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'We can be better allies with the AAPI community if we, most importantly, educate ourselves about their different cultures as each one has very specific traditions, morals, and values' | Rams AAPI Heritage Month Staff Showcase with Kim Low

In recognition of Asian American and Pacific Islander (AAPI) Heritage Month, the Rams are highlighting the diverse AAPI experience through the voices of our employees.

The series continues with Kim Low of the Corporate Partnership management team.


For Kim Low, the best part of her job is that she is constantly learning and being challenged by some of the top people in the sports industry. Being on the Rams' partnership team, she regularly works cross-functionally with several departments within the organization.

"I truly enjoy being able to work so closely with the different teams and build relationships internally as I thrive off human interaction," she said.

Low is in her first year with the Rams and part of their Corporate Partnership management team, primarily focusing on driving impactful partnerships with brands of diverse backgrounds and coordinating the fulfillment of partner assets. She gets the chance to work closely with key internal and external stakeholders to create meaningful platforms to align with their key performance indicators (KPIs).

A fifth-generation Chinese-American, Low said her parents are her biggest motivators because of their commitment and selflessness to provide an amazing life for her and her brother she witnessed.

"My mom and dad are a huge reason for the person I am today - driven, compassionate, confident, and independent," Low said. "My only goal is to continue to make them proud of me, which I know they already are."

That upbringing was also influential in the way Low saw her parents share their culture with others.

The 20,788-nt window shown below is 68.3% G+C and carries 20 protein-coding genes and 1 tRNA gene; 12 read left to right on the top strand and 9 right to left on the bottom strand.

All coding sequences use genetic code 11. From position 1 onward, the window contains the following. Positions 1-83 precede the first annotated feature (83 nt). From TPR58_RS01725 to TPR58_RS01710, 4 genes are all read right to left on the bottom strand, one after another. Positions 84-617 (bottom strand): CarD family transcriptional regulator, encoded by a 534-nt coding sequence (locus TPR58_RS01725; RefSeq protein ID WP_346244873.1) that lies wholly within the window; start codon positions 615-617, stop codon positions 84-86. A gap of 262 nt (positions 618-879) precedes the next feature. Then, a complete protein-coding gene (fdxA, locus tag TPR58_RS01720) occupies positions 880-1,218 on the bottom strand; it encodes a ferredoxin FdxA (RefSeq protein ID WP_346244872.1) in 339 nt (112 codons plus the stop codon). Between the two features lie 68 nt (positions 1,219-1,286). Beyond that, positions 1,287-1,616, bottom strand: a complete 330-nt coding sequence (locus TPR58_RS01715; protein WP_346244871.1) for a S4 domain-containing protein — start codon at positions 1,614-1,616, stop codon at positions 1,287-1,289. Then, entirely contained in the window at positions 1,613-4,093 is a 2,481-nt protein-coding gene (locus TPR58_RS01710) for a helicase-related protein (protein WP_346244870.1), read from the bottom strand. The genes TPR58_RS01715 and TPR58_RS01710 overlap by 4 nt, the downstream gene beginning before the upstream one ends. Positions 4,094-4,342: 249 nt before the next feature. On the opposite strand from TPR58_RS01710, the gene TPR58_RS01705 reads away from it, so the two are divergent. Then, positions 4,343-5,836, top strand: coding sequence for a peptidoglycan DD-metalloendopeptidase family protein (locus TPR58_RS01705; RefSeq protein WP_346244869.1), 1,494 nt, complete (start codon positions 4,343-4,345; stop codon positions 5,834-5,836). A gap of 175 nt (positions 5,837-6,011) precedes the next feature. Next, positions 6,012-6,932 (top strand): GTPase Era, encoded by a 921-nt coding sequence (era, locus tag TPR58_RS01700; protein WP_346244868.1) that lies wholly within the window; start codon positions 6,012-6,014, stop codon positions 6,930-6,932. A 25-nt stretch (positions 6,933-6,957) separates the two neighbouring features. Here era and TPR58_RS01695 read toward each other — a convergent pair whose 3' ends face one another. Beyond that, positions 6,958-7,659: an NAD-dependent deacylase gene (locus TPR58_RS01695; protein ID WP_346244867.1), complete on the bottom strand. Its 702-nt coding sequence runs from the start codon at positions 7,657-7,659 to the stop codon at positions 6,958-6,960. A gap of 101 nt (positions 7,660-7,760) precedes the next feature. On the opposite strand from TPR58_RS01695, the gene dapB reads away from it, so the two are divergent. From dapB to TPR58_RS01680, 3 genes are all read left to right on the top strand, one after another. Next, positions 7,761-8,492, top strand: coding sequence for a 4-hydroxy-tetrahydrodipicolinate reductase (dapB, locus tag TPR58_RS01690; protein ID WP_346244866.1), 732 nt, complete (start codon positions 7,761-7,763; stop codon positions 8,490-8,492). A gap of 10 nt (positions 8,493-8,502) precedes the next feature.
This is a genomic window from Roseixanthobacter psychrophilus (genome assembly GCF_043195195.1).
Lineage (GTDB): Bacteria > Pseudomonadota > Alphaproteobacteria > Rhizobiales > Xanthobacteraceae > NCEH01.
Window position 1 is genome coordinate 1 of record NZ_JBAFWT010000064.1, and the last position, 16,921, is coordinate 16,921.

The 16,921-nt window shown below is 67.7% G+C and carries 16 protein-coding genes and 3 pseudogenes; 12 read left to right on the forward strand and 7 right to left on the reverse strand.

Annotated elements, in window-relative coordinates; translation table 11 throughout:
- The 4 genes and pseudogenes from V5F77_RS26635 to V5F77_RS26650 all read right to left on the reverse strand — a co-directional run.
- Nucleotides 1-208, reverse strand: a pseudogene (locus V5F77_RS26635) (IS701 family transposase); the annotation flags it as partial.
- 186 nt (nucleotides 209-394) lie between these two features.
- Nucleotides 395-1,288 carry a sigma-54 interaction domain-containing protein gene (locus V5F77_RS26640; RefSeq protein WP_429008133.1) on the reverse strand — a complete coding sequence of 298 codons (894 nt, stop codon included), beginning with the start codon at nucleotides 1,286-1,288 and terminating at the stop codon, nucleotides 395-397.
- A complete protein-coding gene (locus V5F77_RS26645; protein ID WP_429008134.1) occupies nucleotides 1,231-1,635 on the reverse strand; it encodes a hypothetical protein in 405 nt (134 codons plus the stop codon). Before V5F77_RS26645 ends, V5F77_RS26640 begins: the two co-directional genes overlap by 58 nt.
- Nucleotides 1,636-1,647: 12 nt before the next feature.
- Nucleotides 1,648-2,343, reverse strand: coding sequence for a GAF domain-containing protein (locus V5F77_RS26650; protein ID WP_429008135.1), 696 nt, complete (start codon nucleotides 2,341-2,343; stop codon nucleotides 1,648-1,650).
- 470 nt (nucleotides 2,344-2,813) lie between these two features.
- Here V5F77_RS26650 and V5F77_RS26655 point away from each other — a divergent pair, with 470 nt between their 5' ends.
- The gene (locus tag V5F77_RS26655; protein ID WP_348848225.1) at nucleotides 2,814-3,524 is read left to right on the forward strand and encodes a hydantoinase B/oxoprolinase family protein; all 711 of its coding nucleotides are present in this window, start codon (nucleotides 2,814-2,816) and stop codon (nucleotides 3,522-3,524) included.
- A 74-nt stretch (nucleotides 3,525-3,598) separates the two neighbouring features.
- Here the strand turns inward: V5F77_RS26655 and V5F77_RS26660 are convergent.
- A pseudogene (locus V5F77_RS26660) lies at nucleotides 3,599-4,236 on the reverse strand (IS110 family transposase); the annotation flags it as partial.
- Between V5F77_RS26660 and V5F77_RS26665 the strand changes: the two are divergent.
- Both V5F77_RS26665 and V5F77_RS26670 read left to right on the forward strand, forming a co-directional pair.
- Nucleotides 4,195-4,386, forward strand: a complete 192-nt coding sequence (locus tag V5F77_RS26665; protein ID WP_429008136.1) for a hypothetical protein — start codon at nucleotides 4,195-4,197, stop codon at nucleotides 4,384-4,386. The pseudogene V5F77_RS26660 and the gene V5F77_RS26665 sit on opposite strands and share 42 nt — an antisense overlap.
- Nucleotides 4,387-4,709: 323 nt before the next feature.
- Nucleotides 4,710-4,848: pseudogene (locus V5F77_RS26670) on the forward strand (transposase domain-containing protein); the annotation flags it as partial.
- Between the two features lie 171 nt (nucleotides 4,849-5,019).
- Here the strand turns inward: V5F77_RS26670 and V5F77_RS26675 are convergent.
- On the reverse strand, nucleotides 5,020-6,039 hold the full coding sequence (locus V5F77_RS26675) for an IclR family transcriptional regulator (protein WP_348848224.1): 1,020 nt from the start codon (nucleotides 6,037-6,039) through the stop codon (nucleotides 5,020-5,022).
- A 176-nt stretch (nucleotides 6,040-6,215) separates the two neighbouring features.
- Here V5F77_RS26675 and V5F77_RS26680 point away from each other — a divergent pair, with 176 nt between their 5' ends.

Low said that although they grew up in a predominantly white suburban town where most of her friends weren't part of the AAPI community, her parents still ensured that she and her brother were exposed to their Chinese family traditions and also taught them to their friends.

"On both my mom's and dad's sides, we would get together to celebrate Chinese New Year," Low said. "My parents always made sure my friends understood our culture's symbolism for giving our 'red envelopes' during this holiday. She would teach them how to say Happy New Year in Cantonese."

From that experience, Low learned the importance of continuing to teach friends, peers and mentors about her culture, because the more they understood about it, the more they can become better allies for the AAPI community.

That same educational approach can help others do the same.

"We can be better allies with the AAPI community if we, most importantly, educate ourselves about their different cultures as each one has very specific traditions, morals, and values," Low said. "We need to remember their heritage as we interact with the AAPI community. One thing we all can do is support the AAPI-owned businesses and restaurants as their community took a financial hit during COVID-19 and we don't want any more businesses to risk closing their doors."

Aside from supporting those businesses, Low also suggested celebrating AAPI Heritage Month through event attendance and food.

"We should celebrate AAPI month by attending their specific events and enjoying the amazing food each AAPI community is known for," Low said. "Some of my AAPI favorites foods include lumpia, fresh spring rolls, potstickers, sashimi, chicken adobo, and kalbi ribs, just to name a few."

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